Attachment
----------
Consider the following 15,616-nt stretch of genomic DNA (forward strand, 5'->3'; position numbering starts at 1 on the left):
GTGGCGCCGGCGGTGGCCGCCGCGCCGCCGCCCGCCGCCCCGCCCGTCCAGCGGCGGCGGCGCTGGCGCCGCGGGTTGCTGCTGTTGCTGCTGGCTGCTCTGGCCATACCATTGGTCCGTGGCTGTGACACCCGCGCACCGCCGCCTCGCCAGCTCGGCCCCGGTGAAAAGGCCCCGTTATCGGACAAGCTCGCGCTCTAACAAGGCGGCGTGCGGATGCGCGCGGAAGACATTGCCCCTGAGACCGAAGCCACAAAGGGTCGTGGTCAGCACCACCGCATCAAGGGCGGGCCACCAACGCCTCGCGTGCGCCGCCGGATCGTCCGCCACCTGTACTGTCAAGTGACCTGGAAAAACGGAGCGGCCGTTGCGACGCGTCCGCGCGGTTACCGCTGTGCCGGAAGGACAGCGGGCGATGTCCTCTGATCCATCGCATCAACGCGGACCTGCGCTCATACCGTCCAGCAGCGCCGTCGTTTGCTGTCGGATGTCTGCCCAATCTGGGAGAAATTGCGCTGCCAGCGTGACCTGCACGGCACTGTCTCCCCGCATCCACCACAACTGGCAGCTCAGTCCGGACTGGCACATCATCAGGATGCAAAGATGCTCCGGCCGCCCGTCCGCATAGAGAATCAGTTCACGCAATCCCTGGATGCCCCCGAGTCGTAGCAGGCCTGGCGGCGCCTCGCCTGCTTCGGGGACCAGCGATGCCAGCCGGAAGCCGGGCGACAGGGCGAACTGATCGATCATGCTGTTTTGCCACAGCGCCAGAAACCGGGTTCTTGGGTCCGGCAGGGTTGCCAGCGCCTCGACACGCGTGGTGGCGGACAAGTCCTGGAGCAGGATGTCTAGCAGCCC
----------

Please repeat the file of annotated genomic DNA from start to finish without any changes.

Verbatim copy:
Consider the following 15,616-nt stretch of genomic DNA (forward strand, 5'->3'; position numbering starts at 1 on the left):
GTGGCGCCGGCGGTGGCCGCCGCGCCGCCGCCCGCCGCCCCGCCCGTCCAGCGGCGGCGGCGCTGGCGCCGCGGGTTGCTGCTGTTGCTGCTGGCTGCTCTGGCCATACCATTGGTCCGTGGCTGTGACACCCGCGCACCGCCGCCTCGCCAGCTCGGCCCCGGTGAAAAGGCCCCGTTATCGGACAAGCTCGCGCTCTAACAAGGCGGCGTGCGGATGCGCGCGGAAGACATTGCCCCTGAGACCGAAGCCACAAAGGGTCGTGGTCAGCACCACCGCATCAAGGGCGGGCCACCAACGCCTCGCGTGCGCCGCCGGATCGTCCGCCACCTGTACTGTCAAGTGACCTGGAAAAACGGAGCGGCCGTTGCGACGCGTCCGCGCGGTTACCGCTGTGCCGGAAGGACAGCGGGCGATGTCCTCTGATCCATCGCATCAACGCGGACCTGCGCTCATACCGTCCAGCAGCGCCGTCGTTTGCTGTCGGATGTCTGCCCAATCTGGGAGAAATTGCGCTGCCAGCGTGACCTGCACGGCACTGTCTCCCCGCATCCACCACAACTGGCAGCTCAGTCCGGACTGGCACATCATCAGGATGCAAAGATGCTCCGGCCGCCCGTCCGCATAGAGAATCAGTTCACGCAATCCCTGGATGCCCCCGAGTCGTAGCAGGCCTGGCGGCGCCTCGCCTGCTTCGGGGACCAGCGATGCCAGCCGGAAGCCGGGCGACAGGGCGAACTGATCGATCATGCTGTTTTGCCACAGCGCCAGAAACCGGGTTCTTGGGTCCGGCAGGGTTGCCAGCGCCTCGACACGCGTGGTGGCGGACAAGTCCTGGAGCAGGATGTCTAGCAGCCC